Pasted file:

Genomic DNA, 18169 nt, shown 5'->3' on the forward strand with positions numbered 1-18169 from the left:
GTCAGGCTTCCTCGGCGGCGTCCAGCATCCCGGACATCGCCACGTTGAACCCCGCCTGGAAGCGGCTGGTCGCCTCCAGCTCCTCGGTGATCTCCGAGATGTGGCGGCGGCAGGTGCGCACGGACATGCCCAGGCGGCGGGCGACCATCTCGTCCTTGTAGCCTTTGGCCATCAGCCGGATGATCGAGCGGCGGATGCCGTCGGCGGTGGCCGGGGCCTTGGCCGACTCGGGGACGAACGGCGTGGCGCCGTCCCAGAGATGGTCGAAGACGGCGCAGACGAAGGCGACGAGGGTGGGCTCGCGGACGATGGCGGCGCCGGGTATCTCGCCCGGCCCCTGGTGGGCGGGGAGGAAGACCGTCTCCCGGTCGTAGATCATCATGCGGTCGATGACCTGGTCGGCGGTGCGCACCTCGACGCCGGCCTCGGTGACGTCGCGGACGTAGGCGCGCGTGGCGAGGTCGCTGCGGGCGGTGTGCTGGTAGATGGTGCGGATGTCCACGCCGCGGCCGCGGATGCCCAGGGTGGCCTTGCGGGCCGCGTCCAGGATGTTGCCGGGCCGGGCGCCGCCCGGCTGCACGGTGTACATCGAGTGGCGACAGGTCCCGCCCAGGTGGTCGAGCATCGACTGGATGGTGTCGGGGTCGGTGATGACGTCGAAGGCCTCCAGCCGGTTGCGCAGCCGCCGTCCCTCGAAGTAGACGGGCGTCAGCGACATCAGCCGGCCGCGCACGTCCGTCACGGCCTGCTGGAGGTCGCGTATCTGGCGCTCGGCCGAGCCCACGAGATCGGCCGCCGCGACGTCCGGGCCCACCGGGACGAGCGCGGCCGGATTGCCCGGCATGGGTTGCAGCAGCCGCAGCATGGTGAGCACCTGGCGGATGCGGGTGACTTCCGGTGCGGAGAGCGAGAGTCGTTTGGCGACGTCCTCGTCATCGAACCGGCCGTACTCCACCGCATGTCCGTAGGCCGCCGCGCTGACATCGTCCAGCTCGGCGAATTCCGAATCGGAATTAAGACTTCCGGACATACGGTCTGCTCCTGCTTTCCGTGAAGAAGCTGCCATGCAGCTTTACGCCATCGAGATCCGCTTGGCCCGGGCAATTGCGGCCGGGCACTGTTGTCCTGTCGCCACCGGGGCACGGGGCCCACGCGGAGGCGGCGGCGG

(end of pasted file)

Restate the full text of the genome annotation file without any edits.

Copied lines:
Genomic DNA, 18169 nt, shown 5'->3' on the forward strand with positions numbered 1-18169 from the left:
GTCAGGCTTCCTCGGCGGCGTCCAGCATCCCGGACATCGCCACGTTGAACCCCGCCTGGAAGCGGCTGGTCGCCTCCAGCTCCTCGGTGATCTCCGAGATGTGGCGGCGGCAGGTGCGCACGGACATGCCCAGGCGGCGGGCGACCATCTCGTCCTTGTAGCCTTTGGCCATCAGCCGGATGATCGAGCGGCGGATGCCGTCGGCGGTGGCCGGGGCCTTGGCCGACTCGGGGACGAACGGCGTGGCGCCGTCCCAGAGATGGTCGAAGACGGCGCAGACGAAGGCGACGAGGGTGGGCTCGCGGACGATGGCGGCGCCGGGTATCTCGCCCGGCCCCTGGTGGGCGGGGAGGAAGACCGTCTCCCGGTCGTAGATCATCATGCGGTCGATGACCTGGTCGGCGGTGCGCACCTCGACGCCGGCCTCGGTGACGTCGCGGACGTAGGCGCGCGTGGCGAGGTCGCTGCGGGCGGTGTGCTGGTAGATGGTGCGGATGTCCACGCCGCGGCCGCGGATGCCCAGGGTGGCCTTGCGGGCCGCGTCCAGGATGTTGCCGGGCCGGGCGCCGCCCGGCTGCACGGTGTACATCGAGTGGCGACAGGTCCCGCCCAGGTGGTCGAGCATCGACTGGATGGTGTCGGGGTCGGTGATGACGTCGAAGGCCTCCAGCCGGTTGCGCAGCCGCCGTCCCTCGAAGTAGACGGGCGTCAGCGACATCAGCCGGCCGCGCACGTCCGTCACGGCCTGCTGGAGGTCGCGTATCTGGCGCTCGGCCGAGCCCACGAGATCGGCCGCCGCGACGTCCGGGCCCACCGGGACGAGCGCGGCCGGATTGCCCGGCATGGGTTGCAGCAGCCGCAGCATGGTGAGCACCTGGCGGATGCGGGTGACTTCCGGTGCGGAGAGCGAGAGTCGTTTGGCGACGTCCTCGTCATCGAACCGGCCGTACTCCACCGCATGTCCGTAGGCCGCCGCGCTGACATCGTCCAGCTCGGCGAATTCCGAATCGGAATTAAGACTTCCGGACATACGGTCTGCTCCTGCTTTCCGTGAAGAAGCTGCCATGCAGCTTTACGCCATCGAGATCCGCTTGGCCCGGGCAATTGCGGCCGGGCACTGTTGTCCTGTCGCCACCGGGGCACGGGGCCCACGCGGAGGCGGCGGCGG